During the Silurian Period in earth history, 443-417 million years ago, much of North America was covered by a shallow tropical sea. A reef system known as the Racine Formation, flourished in what is now Wisconsin and Illinois.
The rich limestone and dolomite bedrock attributed to these formations are what the cement and quarry industries found so appealing about Milwaukee County. This area was once the Story Quarry. The reef, which is the oldest and best known example of Silurian formations in North America, is listed on the National Register of Historic Places and is a National Natural Landmark. Remnants of a smaller reef outcrop can be found at the edge of a parking lot on 68th & State Streets, which was once the site of Schoonmaker Quarry.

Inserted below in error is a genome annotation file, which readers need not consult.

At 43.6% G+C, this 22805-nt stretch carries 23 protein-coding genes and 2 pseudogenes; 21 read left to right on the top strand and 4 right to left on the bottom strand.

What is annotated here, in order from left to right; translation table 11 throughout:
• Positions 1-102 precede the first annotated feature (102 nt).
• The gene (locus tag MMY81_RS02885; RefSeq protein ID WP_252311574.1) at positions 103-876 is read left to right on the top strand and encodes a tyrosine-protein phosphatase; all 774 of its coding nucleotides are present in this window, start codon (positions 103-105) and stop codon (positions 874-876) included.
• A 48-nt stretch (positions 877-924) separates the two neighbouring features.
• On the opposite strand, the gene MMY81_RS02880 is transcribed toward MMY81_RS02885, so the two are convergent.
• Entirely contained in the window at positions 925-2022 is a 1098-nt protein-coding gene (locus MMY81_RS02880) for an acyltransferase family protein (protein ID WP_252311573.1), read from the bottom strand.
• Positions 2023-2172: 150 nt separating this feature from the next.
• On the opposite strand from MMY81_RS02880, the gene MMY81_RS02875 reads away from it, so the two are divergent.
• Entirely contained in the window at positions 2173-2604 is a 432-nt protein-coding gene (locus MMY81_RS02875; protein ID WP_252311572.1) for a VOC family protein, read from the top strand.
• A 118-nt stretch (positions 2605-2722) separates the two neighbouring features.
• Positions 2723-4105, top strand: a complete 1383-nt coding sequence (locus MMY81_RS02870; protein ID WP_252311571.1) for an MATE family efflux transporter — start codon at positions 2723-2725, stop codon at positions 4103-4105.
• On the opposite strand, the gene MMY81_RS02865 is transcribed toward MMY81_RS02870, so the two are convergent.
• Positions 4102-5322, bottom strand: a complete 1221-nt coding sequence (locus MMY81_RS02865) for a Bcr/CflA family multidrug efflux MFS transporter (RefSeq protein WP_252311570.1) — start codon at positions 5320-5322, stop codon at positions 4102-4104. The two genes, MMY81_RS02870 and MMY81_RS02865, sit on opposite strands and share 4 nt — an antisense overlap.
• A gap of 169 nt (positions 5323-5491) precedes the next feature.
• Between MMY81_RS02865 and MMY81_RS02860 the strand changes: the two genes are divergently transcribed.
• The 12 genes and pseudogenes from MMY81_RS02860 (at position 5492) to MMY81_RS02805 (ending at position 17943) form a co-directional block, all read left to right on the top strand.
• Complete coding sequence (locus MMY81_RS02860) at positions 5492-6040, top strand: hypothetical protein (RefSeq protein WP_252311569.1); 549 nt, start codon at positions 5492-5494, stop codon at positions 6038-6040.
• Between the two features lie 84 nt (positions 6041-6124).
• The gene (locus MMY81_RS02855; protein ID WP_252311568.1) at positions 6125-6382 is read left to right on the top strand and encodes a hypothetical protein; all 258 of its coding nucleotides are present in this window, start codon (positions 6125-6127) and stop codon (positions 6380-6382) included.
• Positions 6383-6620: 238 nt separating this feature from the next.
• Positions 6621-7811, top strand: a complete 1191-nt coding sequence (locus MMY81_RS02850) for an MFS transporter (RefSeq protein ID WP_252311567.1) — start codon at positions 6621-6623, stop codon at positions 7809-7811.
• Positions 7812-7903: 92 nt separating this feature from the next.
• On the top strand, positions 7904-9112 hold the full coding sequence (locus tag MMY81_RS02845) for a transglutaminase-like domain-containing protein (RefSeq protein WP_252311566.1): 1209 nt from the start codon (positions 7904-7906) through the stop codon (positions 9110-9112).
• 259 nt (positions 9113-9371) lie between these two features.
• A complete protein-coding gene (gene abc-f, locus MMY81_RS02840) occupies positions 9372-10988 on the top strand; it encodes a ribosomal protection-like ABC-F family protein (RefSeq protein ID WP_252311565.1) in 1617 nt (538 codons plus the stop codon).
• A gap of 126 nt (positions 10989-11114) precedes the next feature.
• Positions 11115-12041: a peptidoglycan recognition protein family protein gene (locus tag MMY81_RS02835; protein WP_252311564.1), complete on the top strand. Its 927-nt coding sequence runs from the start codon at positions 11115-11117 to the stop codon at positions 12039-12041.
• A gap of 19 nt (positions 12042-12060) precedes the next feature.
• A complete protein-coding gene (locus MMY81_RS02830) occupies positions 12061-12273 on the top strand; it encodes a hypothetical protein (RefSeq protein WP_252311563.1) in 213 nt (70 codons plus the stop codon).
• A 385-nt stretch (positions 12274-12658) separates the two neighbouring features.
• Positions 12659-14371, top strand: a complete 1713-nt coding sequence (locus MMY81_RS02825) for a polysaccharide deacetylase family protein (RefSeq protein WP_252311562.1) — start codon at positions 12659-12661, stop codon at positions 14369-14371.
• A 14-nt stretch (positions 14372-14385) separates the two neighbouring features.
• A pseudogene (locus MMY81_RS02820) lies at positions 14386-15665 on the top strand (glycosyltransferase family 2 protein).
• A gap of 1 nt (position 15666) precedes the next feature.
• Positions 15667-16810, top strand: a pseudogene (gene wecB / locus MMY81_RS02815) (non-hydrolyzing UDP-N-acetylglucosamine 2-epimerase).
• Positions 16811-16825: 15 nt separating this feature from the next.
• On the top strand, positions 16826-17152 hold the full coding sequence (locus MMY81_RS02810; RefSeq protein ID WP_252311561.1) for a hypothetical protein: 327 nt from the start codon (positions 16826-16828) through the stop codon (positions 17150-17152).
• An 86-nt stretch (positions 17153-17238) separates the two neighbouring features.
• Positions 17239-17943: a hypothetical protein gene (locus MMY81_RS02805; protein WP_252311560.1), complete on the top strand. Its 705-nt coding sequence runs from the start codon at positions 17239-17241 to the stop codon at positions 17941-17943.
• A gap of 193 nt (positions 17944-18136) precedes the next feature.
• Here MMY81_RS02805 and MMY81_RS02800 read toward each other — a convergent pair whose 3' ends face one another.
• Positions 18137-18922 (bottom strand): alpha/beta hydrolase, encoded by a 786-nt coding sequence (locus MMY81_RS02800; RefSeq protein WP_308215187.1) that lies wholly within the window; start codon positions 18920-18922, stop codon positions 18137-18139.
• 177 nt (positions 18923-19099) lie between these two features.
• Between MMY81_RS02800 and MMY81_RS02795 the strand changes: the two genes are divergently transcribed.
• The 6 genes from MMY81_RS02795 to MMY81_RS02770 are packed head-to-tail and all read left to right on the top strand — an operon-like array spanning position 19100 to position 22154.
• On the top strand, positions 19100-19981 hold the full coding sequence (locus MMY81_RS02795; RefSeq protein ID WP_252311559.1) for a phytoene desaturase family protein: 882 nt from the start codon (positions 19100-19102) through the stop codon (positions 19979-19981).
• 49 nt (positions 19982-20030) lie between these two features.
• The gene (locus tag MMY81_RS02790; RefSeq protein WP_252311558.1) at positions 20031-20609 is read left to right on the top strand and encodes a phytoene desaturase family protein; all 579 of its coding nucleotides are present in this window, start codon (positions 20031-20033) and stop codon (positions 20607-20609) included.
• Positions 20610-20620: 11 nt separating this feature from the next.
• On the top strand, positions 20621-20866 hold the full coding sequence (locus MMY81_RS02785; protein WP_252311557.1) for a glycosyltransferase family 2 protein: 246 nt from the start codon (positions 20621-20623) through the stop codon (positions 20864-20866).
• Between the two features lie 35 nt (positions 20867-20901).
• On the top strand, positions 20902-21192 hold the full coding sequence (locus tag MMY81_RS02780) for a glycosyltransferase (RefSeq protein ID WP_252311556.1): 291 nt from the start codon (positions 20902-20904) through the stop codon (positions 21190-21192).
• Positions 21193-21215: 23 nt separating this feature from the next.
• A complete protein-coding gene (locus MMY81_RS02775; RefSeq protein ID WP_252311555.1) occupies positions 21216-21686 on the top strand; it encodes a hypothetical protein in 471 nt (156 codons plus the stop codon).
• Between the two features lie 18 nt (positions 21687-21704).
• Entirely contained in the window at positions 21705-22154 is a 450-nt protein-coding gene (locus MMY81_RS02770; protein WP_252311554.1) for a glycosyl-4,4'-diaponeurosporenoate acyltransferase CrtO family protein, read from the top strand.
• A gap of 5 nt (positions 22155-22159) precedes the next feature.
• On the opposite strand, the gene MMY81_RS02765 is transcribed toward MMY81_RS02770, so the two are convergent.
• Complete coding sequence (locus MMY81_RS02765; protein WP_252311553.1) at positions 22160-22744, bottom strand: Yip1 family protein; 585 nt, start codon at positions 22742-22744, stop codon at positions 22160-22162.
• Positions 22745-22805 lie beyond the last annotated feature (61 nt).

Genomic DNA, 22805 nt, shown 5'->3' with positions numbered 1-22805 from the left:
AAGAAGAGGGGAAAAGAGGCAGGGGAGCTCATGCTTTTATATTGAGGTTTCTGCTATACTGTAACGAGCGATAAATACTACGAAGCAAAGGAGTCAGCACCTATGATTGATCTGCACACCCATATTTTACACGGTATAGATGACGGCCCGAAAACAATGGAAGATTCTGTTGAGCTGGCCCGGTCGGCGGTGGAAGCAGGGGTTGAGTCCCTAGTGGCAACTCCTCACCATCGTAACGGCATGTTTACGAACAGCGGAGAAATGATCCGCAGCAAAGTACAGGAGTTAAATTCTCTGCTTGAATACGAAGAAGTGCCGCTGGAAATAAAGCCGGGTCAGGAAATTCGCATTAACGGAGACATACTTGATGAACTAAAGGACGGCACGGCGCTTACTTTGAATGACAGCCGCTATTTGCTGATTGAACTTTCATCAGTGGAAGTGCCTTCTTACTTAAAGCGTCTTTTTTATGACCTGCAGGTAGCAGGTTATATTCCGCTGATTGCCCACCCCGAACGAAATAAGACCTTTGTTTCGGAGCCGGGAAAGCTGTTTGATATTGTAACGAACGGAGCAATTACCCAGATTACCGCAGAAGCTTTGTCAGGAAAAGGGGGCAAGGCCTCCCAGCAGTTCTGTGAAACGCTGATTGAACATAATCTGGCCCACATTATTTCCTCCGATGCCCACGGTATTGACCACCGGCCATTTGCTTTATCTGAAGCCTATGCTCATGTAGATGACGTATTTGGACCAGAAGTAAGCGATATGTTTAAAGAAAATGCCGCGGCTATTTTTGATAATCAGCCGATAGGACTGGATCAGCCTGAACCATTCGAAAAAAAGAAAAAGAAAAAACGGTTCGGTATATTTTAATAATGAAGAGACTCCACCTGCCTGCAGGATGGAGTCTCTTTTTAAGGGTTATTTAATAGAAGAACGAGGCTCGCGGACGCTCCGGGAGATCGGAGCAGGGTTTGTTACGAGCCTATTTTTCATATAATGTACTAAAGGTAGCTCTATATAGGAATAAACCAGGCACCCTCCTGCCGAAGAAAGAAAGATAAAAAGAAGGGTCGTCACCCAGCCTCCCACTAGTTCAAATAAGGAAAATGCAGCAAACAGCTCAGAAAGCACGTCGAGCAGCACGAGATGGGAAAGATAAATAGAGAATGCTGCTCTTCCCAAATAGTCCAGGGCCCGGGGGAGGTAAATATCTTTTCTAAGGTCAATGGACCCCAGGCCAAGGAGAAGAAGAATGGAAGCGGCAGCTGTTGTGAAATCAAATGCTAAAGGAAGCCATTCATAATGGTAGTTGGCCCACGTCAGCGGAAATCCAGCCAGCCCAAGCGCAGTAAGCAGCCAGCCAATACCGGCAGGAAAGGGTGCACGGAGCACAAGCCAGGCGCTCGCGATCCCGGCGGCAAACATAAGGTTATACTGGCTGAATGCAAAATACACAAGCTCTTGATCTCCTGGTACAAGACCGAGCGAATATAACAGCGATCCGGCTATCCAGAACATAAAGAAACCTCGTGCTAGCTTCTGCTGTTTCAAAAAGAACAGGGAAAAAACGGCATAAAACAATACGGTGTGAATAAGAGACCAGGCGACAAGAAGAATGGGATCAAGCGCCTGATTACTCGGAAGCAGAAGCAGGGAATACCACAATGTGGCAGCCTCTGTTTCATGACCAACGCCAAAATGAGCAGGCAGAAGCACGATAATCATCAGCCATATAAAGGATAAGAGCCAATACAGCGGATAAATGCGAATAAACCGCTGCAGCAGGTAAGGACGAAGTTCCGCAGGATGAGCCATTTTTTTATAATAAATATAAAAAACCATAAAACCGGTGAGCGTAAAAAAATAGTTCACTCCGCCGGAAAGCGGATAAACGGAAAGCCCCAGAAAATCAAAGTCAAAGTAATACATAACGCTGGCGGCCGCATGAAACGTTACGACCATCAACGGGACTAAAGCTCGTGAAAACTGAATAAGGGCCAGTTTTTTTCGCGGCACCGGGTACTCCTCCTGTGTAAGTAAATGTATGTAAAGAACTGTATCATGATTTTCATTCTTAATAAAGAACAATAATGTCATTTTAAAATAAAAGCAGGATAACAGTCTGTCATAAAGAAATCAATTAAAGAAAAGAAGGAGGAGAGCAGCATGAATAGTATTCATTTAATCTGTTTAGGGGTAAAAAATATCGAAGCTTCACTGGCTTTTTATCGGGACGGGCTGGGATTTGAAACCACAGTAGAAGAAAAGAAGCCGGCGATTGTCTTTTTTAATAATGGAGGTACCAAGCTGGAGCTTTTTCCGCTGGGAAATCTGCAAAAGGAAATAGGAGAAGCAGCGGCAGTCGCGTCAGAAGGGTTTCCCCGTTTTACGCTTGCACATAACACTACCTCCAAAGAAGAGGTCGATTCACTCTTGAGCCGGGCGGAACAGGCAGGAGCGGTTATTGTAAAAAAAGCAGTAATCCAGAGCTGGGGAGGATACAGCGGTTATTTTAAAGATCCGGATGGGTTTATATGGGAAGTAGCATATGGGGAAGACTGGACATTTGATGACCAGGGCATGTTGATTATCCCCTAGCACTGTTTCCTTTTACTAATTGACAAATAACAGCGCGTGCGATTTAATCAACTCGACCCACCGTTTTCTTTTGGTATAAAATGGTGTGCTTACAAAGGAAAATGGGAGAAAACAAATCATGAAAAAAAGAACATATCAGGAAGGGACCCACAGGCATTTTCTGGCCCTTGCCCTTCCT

Silurian Period reefs are noted for their abundant marine life, and examples of the many wondrous organisms can be seen in dioramas at the Milwaukee Public Museum. Both of these protrusions are found to be very poor in fossil evidence, but on closer examination you may notice color changes in the rock, and in some places even a layering effect from the growth of the reef and ocean sediments.
What do you see happening to the reef now that it is exposed to the elements? Please email me your answer when logging the cache.
- Dott, Jr., R. H., & Attig, J. W. Roadside Geology of Wisconsin. Missoula, Montana: Mountain Press Publishing, 2004.
- Dept. of Geology.Virtual Silurian Reef. Milwaukee Public Museum, 1998.
- Dept. of Geology. Geology Section. Milwaukee Public Museum, 2004.